A civil abuse order of protection cannot be served by a traffic stop under the Fourth Amendment and the Massachusetts Constitution. Commonwealth v. Sanborn, 2017 Mass. LEXIS 496 (June 29, 2017):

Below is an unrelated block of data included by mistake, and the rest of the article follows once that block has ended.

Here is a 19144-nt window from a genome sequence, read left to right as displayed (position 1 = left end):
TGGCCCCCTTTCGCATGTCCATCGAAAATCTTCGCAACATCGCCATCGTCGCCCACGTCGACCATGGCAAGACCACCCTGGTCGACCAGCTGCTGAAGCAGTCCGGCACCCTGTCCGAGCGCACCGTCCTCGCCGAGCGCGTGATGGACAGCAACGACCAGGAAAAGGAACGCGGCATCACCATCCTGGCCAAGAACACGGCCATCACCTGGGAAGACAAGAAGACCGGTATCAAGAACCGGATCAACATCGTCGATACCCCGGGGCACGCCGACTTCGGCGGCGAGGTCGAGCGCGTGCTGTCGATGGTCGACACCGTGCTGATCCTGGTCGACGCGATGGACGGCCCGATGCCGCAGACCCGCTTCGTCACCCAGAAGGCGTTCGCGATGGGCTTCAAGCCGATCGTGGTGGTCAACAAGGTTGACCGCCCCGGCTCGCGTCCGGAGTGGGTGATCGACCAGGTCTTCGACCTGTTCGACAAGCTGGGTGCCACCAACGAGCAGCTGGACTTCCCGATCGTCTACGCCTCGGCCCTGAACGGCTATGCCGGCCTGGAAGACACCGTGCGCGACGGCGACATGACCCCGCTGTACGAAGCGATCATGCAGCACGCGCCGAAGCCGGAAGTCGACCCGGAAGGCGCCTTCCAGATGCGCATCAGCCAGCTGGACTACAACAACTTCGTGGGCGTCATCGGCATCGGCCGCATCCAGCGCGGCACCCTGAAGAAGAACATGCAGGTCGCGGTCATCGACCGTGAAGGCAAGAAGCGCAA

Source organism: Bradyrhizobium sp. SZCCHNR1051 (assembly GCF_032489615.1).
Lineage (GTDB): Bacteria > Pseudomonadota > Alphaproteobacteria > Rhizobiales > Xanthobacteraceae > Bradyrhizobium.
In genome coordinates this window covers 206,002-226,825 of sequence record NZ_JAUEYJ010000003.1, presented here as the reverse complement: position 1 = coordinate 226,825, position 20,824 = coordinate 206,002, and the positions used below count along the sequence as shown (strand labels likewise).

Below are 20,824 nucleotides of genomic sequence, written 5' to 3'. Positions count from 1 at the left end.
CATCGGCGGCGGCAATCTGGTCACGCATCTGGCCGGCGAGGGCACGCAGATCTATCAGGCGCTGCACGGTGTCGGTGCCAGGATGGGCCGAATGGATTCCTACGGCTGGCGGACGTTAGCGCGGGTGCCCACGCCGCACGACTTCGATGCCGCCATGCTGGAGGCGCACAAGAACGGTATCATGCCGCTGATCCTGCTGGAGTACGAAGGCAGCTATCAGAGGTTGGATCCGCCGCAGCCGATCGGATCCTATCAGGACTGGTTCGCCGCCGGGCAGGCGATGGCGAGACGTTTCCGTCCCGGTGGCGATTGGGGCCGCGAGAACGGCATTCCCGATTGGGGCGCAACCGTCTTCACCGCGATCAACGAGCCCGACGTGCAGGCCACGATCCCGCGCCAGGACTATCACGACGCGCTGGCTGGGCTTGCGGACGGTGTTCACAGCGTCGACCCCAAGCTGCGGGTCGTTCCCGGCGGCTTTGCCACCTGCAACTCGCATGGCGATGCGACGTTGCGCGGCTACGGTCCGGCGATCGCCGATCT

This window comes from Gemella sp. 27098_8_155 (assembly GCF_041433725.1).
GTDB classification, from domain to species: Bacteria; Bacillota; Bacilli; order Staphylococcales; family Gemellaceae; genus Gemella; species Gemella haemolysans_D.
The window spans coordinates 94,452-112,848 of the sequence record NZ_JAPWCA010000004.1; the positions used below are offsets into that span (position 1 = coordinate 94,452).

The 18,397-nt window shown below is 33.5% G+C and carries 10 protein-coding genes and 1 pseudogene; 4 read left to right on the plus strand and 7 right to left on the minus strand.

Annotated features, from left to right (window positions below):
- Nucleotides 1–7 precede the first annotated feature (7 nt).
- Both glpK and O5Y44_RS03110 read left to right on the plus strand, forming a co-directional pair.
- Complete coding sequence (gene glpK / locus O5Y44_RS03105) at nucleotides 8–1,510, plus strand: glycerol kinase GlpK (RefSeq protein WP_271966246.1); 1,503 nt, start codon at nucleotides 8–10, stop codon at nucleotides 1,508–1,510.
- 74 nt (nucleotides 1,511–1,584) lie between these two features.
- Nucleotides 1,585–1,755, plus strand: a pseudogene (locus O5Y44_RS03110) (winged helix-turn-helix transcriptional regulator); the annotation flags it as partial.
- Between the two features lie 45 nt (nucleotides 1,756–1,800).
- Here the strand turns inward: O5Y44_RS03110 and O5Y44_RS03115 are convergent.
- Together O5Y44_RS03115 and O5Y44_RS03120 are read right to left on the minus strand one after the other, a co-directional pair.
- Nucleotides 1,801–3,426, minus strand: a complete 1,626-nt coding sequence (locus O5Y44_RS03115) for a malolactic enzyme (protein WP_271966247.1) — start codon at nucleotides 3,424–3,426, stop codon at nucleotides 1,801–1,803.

We may not read G. L. c. 209A to circumvent the constitutional protections of the Fourth Amendment and art. 14. As such, c. 209A cannot authorize a stop in the absence of a constitutional justification, such as a warrant, reasonable suspicion of criminal activity or a civil traffic violation, or a reasonable belief that emergency intervention is required. Ultimately, whether a stop to serve a c. 209A order is a reasonable measure to avert the harm from an emergency depends on an objective assessment of the necessity of doing so, in light of all facts known to law enforcement at the time. See Commonwealth v. Meneus, 476 Mass. 231, 235, 66 N.E.3d 1019 (2017). In such circumstances, the justification for the stop stems not from G. L. c. 209A, but from the constitutional exception to the warrant requirement. When a stop is not constitutionally justified, reasonable means for service would include the mechanisms typically employed for service: in-person delivery, leaving the order at the defendant’s home, or service by mail, as appropriate. See G. L. c. 276, § 25 (service of criminal summons may be made by in-person delivery, by leaving summons at the defendant’s last known address with person of suitable age, or by mail to last known address); Mass. R. Civ. P. 4 (d) (1), as amended, 370 Mass. 918 (1976) (service of civil summons and complaint may be made in person, by delivery to defendant’s last and usual place of abode, or by delivery to defendant’s agent).